SS: That virtually immeasurable thing.

JK: Right, how? If you could, you could say, all right, so they're at least as good as us. Let's get them going, because the one thing for sure is that the improvement rate is going to be better for this technology than a human. Because we learn from every car, in every interaction, across the entire fleet nearly instantaneously.

SS: I can't help wondering what else keeps you guys up nights.

JK: The challenge is, society—policy and the regulatory environment—might not warmly embrace [the technology]. We should, if we can come up with metrics that say, look, we're better than the average human driver. But it's going to be hard to do that, because right now, again, it's human error compared to machine error. As a species, we're more prepared to accept human error. We should be agnostic to these things. We should be choosing the thing that leads to the greatest net social value.

"We have amazing capability to adapt and innovate. I think we'll always have cars that are a blast to drive."

SS: Why a Caterham and a 911? You once said that you'd never get rid of either.

JK: I love those two cars for completely different reasons. The 911 is the perfect manifestation of an initial idea that was sort of okay but not brilliant. But through 50 years of refinement, Japanese kaizen, you make this awesome machine. The Caterham is the opposite of that, right? Colin Chapman sort of put the Lotus Seven down, almost perfect from the start. And it received no kaizen, very little care, throughout its life cycle. It too is now over 50 years old. And it too is just an awesome car. It came out nearly perfect.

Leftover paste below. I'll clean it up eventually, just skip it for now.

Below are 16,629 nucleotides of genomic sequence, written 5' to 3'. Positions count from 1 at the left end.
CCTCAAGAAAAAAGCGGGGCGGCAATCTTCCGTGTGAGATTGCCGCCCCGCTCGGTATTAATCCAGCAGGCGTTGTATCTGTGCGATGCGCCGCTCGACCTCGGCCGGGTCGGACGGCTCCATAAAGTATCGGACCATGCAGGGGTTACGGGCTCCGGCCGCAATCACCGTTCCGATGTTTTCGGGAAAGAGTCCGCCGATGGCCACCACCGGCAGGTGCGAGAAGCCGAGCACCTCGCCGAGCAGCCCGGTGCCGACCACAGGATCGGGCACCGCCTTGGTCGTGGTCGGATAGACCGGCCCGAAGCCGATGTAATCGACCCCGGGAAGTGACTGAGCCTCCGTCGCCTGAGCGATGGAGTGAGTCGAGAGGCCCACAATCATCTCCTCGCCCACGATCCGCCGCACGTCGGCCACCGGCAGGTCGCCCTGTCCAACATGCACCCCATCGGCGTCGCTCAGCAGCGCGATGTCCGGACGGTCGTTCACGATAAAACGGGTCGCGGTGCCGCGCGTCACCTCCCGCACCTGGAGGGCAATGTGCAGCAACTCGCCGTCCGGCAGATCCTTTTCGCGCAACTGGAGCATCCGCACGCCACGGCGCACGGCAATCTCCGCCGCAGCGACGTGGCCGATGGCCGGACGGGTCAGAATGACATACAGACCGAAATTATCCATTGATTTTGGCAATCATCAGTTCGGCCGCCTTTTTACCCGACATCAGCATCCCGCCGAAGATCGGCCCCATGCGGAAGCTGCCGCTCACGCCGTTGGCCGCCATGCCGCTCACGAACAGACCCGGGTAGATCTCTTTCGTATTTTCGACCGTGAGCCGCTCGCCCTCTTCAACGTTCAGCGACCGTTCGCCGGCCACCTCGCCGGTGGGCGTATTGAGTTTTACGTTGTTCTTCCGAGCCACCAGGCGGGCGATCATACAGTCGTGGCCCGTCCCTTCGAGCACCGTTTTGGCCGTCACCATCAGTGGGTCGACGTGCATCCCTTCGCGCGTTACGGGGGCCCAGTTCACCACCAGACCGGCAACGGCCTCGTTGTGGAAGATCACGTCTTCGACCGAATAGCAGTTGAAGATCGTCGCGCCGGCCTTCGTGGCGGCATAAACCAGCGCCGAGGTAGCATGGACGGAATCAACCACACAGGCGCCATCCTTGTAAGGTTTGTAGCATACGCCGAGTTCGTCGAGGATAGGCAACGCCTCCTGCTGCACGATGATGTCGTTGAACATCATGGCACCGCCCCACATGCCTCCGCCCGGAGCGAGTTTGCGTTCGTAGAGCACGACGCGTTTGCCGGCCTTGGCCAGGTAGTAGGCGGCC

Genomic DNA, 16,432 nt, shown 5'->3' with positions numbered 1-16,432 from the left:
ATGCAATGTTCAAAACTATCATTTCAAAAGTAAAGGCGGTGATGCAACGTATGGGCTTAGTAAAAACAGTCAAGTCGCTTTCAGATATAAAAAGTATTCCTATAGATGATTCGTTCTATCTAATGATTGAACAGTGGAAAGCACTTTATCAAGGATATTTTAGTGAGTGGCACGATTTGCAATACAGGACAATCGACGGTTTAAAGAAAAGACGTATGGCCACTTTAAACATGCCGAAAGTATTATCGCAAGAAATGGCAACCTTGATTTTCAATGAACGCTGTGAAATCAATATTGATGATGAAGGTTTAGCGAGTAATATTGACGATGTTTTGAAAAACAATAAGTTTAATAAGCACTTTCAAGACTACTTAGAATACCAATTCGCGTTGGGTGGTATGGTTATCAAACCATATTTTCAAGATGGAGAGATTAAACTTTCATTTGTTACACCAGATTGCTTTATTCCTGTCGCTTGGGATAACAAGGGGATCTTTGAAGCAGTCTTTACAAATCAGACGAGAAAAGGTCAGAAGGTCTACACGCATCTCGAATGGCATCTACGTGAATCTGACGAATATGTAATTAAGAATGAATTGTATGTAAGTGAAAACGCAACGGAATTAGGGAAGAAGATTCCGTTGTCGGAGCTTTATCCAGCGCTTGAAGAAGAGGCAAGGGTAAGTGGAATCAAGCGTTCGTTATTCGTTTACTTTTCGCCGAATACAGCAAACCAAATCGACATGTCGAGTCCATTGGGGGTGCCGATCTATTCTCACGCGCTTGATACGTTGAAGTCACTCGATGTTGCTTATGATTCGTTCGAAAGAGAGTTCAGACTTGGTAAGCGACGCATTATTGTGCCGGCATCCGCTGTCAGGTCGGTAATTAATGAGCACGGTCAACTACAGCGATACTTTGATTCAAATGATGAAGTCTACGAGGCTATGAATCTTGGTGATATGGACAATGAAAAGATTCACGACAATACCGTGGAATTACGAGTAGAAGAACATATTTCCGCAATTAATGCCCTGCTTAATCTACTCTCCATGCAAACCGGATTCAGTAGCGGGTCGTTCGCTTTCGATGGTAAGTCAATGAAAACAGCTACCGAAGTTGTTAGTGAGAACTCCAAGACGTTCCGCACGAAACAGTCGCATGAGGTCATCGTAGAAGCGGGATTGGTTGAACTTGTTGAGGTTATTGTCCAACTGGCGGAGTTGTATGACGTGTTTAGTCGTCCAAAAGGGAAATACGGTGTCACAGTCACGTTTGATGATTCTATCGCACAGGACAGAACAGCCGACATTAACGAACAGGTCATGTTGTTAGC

SS: You said earlier that it's in a shop in L.A., waiting on a motor swap. Why not just get a different Cat?

JK: Sentimental. I don't think I can ever get rid of either of those two cars. I worry that I'm going to feel the same way about my Polestar.

SS: Polestar? Like, Volvo?

JK: Do you know this car? Have you driven it?

SS: I do. I get it and I don't. Is yours the Smurf-blue one in the parking lot?

JK: I actually bought it in black, and I regretted it. So I wrapped it in Rebel Blue. It's sort of weird.

SS: Might be an understatement.

JK: [Laughs.] I know. They made 80 of them.

SS: I sometimes wonder how much longer we have with stuff like this. Every few years, somebody writes that this golden age of automobiles is about to end. Then Dodge spits out a Hellcat, or the Bugatti Chiron happens. How long before that tide goes back out?

JK: I don't think it can.

SS: Really?

JK: Yeah. We have amazing capability to adapt and innovate, and maybe the center of gravity moves from internal combustion to electric or even hydrogen fuel cell. Who knows? I think we'll always have cars that are a blast to drive. What will go away is the drudgery. It's not the Pacific Coast Highway on a sunny Sunday morning. That's part of the myth that we create, both in my old world and in your current world. It doesn't really reflect most people's experiences.

SS: People far more educated than I am believe that it's eventually going to become harder to drive yourself. Whether through taxation or costly insurance policies, it's just going to be deeply discouraged.

JK: I think it's super far off. We humans travel, in the U.S., this pretty amazing number—3.2 trillion miles per year. About 10 trillion globally. I think there will remain human-driven miles for many, many years. So I don't think that's anything we'll see.

SS: Did you ever go look at that MR2 from the ad?

JK: Nah. They didn't reply. [Face falls a little.]

SS: The look on your face when you said that was like, "f***ers."

JK: No, I totally wanted that car and they stopped corresponding with me by text. Actually, the text string is hilarious.

Interview has been edited for length. Special thanks to Caterham distributor Beachman Racing for loan of the CSR, and for going above and beyond the call of delivery duty.

Levels of Automation*

L1 An assistance program, like electronic stability control or cruise control, where a human driver does most of the work. The most common form of automation.

L2 Assistance programs steer the car and control both drivetrain and braking. This includes most currently available "super cruise" systems, like Tesla's Autopilot.

L3 The car can drive itself in a specific environment but requires a human overseer.

L4 The car drives itself in a specific environment, no human intervention needed.

*According to the National Highway Traffic Safety Administration–The outline used be Google's X.